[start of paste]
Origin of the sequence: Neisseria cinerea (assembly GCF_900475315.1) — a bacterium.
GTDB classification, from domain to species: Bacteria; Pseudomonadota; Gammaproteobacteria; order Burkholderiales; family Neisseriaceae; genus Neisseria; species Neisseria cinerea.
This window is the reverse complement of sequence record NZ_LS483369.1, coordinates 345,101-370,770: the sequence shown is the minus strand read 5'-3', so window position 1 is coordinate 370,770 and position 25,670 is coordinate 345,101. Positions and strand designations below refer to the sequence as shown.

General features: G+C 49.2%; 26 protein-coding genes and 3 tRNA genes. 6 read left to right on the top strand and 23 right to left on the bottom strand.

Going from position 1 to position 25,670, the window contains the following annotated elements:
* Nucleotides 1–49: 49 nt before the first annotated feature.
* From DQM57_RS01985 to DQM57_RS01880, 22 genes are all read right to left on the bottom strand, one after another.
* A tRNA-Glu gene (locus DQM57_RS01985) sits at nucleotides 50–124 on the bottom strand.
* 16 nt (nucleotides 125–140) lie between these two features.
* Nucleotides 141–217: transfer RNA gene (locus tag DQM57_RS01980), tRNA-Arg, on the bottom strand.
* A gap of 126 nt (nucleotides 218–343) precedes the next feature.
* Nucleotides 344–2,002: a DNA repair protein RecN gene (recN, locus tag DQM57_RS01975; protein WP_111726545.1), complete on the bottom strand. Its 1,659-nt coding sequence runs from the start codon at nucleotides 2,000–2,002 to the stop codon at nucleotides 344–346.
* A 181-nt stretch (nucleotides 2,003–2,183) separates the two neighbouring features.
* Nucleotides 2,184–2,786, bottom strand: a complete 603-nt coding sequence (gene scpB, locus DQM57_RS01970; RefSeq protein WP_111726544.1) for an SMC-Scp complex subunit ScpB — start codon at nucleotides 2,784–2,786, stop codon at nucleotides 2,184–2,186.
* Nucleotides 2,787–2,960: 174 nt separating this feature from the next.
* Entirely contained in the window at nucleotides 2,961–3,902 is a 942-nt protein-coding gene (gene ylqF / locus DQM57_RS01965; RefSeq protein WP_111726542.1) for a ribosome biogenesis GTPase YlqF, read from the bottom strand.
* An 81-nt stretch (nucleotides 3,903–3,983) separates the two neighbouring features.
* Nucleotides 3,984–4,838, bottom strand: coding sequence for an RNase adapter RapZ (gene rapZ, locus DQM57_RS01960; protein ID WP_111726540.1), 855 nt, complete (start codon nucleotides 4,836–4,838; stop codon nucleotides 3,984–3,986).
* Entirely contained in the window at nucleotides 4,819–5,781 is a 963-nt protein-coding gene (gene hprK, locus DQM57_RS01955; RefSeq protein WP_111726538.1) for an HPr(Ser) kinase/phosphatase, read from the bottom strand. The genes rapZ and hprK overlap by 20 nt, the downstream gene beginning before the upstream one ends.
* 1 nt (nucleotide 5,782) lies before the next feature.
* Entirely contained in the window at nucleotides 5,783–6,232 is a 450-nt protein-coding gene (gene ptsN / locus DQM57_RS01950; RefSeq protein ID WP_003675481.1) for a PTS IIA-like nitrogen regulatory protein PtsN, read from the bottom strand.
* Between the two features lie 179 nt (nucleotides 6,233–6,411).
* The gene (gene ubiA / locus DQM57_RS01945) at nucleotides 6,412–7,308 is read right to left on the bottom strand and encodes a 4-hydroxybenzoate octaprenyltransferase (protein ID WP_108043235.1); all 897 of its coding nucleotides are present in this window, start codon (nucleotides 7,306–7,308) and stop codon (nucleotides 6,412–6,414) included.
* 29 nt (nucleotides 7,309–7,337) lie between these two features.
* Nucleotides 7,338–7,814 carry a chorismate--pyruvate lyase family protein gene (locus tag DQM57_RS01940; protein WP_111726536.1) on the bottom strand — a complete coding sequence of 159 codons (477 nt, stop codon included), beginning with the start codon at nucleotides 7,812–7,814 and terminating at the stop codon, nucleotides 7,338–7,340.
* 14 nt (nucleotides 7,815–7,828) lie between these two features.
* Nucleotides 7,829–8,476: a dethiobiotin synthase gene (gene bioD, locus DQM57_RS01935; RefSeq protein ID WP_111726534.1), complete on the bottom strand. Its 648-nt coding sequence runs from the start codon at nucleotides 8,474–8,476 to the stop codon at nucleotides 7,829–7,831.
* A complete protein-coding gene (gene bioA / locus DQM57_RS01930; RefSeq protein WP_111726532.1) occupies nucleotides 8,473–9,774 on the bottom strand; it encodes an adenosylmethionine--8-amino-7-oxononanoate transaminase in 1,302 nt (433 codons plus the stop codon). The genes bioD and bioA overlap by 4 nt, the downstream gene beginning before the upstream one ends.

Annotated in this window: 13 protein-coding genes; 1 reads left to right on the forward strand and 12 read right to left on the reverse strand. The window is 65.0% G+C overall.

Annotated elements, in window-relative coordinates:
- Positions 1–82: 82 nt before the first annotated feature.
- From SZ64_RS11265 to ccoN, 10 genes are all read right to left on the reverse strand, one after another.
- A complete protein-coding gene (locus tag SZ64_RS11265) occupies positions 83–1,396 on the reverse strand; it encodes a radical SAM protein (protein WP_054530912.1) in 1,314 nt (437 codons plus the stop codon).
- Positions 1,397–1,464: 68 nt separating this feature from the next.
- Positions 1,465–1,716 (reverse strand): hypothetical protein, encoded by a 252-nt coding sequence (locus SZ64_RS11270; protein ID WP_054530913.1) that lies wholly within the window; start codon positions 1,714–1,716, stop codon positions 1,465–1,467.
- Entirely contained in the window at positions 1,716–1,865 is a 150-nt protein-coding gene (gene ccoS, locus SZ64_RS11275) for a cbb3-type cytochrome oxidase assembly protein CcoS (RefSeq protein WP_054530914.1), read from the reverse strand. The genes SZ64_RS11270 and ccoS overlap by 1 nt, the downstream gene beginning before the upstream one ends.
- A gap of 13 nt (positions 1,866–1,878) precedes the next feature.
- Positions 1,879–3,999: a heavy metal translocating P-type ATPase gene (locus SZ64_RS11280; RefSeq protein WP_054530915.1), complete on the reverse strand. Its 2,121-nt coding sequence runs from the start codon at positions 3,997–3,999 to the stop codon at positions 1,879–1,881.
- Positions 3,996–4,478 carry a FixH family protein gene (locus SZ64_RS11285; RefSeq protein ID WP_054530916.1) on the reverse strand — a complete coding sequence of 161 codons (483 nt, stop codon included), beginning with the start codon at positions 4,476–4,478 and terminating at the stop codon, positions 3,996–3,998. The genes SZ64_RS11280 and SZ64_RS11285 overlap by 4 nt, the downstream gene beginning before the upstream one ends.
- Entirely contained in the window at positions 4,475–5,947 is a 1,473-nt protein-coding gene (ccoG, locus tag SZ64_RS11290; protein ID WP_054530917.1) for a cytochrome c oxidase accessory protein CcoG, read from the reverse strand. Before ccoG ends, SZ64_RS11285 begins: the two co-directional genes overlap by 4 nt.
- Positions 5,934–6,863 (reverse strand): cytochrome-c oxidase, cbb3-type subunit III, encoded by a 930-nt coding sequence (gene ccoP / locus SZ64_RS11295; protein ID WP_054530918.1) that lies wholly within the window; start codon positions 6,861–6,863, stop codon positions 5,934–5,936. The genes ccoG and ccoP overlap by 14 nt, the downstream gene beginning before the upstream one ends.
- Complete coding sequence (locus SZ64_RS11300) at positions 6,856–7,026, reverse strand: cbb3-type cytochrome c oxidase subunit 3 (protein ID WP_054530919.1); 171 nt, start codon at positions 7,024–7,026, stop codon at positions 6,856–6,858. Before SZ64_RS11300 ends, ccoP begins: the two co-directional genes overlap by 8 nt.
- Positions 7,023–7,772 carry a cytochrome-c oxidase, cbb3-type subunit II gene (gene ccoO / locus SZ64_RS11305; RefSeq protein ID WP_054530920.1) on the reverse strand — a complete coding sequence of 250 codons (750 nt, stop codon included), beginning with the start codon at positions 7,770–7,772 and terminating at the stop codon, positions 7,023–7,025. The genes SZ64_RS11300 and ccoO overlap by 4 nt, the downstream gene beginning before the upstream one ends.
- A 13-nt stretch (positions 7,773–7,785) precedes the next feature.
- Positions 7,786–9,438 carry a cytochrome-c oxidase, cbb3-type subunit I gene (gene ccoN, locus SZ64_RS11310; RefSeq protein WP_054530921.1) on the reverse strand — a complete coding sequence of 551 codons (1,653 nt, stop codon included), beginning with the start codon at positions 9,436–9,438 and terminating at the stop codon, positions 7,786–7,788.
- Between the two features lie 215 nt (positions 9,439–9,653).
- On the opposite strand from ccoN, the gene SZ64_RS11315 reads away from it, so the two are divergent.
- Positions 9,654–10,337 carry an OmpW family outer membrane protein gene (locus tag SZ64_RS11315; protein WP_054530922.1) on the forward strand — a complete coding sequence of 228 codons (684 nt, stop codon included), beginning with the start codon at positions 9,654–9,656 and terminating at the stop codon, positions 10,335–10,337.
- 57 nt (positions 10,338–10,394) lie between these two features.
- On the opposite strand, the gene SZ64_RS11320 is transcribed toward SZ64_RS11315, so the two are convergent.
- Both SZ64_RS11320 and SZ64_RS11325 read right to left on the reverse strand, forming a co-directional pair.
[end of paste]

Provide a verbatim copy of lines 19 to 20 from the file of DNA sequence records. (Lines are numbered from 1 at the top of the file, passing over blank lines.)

* Entirely contained in the window at nucleotides 4,819–5,781 is a 963-nt protein-coding gene (gene hprK, locus DQM57_RS01955; RefSeq protein WP_111726538.1) for an HPr(Ser) kinase/phosphatase, read from the bottom strand. The genes rapZ and hprK overlap by 20 nt, the downstream gene beginning before the upstream one ends.
* 1 nt (nucleotide 5,782) lies before the next feature.